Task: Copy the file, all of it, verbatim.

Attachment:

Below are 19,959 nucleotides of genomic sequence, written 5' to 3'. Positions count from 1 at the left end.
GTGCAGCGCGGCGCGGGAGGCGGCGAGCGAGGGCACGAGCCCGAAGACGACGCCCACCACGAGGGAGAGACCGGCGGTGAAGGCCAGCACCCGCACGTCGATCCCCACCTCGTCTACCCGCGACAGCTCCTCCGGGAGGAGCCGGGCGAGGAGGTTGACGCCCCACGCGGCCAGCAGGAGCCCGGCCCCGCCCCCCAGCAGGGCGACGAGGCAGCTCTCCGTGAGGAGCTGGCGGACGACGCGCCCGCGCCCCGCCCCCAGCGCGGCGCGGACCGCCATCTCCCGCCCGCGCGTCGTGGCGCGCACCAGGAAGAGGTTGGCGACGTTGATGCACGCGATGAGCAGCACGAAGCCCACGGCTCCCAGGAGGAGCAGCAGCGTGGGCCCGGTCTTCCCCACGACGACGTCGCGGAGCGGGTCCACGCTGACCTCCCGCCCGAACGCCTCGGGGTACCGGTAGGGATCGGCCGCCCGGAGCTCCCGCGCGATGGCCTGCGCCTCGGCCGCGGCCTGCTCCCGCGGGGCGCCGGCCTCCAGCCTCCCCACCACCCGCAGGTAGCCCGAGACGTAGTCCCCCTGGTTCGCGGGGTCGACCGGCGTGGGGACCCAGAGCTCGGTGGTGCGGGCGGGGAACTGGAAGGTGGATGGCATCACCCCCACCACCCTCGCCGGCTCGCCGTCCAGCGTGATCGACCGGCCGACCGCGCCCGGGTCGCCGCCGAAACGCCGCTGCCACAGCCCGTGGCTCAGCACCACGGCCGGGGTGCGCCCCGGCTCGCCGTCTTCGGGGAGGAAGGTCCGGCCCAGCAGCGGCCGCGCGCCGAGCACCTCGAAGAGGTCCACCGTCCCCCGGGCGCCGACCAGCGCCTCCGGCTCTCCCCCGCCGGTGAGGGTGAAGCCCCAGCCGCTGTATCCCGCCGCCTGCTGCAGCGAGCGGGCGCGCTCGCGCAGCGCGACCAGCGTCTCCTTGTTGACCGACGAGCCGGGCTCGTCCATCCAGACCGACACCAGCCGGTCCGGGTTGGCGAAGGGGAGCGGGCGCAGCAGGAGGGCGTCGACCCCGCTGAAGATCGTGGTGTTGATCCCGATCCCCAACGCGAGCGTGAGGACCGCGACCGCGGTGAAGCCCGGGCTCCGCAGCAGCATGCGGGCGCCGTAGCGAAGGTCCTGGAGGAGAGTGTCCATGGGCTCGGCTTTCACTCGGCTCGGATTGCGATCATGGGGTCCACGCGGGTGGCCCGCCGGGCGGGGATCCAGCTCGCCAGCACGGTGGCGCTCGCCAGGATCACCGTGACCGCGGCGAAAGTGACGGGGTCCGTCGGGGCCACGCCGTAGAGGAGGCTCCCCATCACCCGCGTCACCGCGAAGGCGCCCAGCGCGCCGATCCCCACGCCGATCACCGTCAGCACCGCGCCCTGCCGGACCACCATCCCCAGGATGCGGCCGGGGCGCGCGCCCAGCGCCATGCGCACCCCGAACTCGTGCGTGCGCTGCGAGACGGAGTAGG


Below are 19,959 nucleotides of genomic sequence, written 5' to 3'. Positions count from 1 at the left end.
GTGCAGCGCGGCGCGGGAGGCGGCGAGCGAGGGCACGAGCCCGAAGACGACGCCCACCACGAGGGAGAGACCGGCGGTGAAGGCCAGCACCCGCACGTCGATCCCCACCTCGTCTACCCGCGACAGCTCCTCCGGGAGGAGCCGGGCGAGGAGGTTGACGCCCCACGCGGCCAGCAGGAGCCCGGCCCCGCCCCCCAGCAGGGCGACGAGGCAGCTCTCCGTGAGGAGCTGGCGGACGACGCGCCCGCGCCCCGCCCCCAGCGCGGCGCGGACCGCCATCTCCCGCCCGCGCGTCGTGGCGCGCACCAGGAAGAGGTTGGCGACGTTGATGCACGCGATGAGCAGCACGAAGCCCACGGCTCCCAGGAGGAGCAGCAGCGTGGGCCCGGTCTTCCCCACGACGACGTCGCGGAGCGGGTCCACGCTGACCTCCCGCCCGAACGCCTCGGGGTACCGGTAGGGATCGGCCGCCCGGAGCTCCCGCGCGATGGCCTGCGCCTCGGCCGCGGCCTGCTCCCGCGGGGCGCCGGCCTCCAGCCTCCCCACCACCCGCAGGTAGCCCGAGACGTAGTCCCCCTGGTTCGCGGGGTCGACCGGCGTGGGGACCCAGAGCTCGGTGGTGCGGGCGGGGAACTGGAAGGTGGATGGCATCACCCCCACCACCCTCGCCGGCTCGCCGTCCAGCGTGATCGACCGGCCGACCGCGCCCGGGTCGCCGCCGAAACGCCGCTGCCACAGCCCGTGGCTCAGCACCACGGCCGGGGTGCGCCCCGGCTCGCCGTCTTCGGGGAGGAAGGTCCGGCCCAGCAGCGGCCGCGCGCCGAGCACCTCGAAGAGGTCCACCGTCCCCCGGGCGCCGACCAGCGCCTCCGGCTCTCCCCCGCCGGTGAGGGTGAAGCCCCAGCCGCTGTATCCCGCCGCCTGCTGCAGCGAGCGGGCGCGCTCGCGCAGCGCGACCAGCGTCTCCTTGTTGACCGACGAGCCGGGCTCGTCCATCCAGACCGACACCAGCCGGTCCGGGTTGGCGAAGGGGAGCGGGCGCAGCAGGAGGGCGTCGACCCCGCTGAAGATCGTGGTGTTGATCCCGATCCCCAACGCGAGCGTGAGGACCGCGACCGCGGTGAAGCCCGGGCTCCGCAGCAGCATGCGGGCGCCGTAGCGAAGGTCCTGGAGGAGAGTGTCCATGGGCTCGGCTTTCACTCGGCTCGGATTGCGATCATGGGGTCCACGCGGGTGGCCCGCCGGGCGGGGATCCAGCTCGCCAGCACGGTGGCGCTCGCCAGGATCACCGTGACCGCGGCGAAAGTGACGGGGTCCGTCGGGGCCACGCCGTAGAGGAGGCTCCCCATCACCCGCGTCACCGCGAAGGCGCCCAGCGCGCCGATCCCCACGCCGATCACCGTCAGCACCGCGCCCTGCCGGACCACCATCCCCAGGATGCGGCCGGGGCGCGCGCCCAGCGCCATGCGCACCCCGAACTCGTGCGTGCGCTGCGAGACGGAGTAGG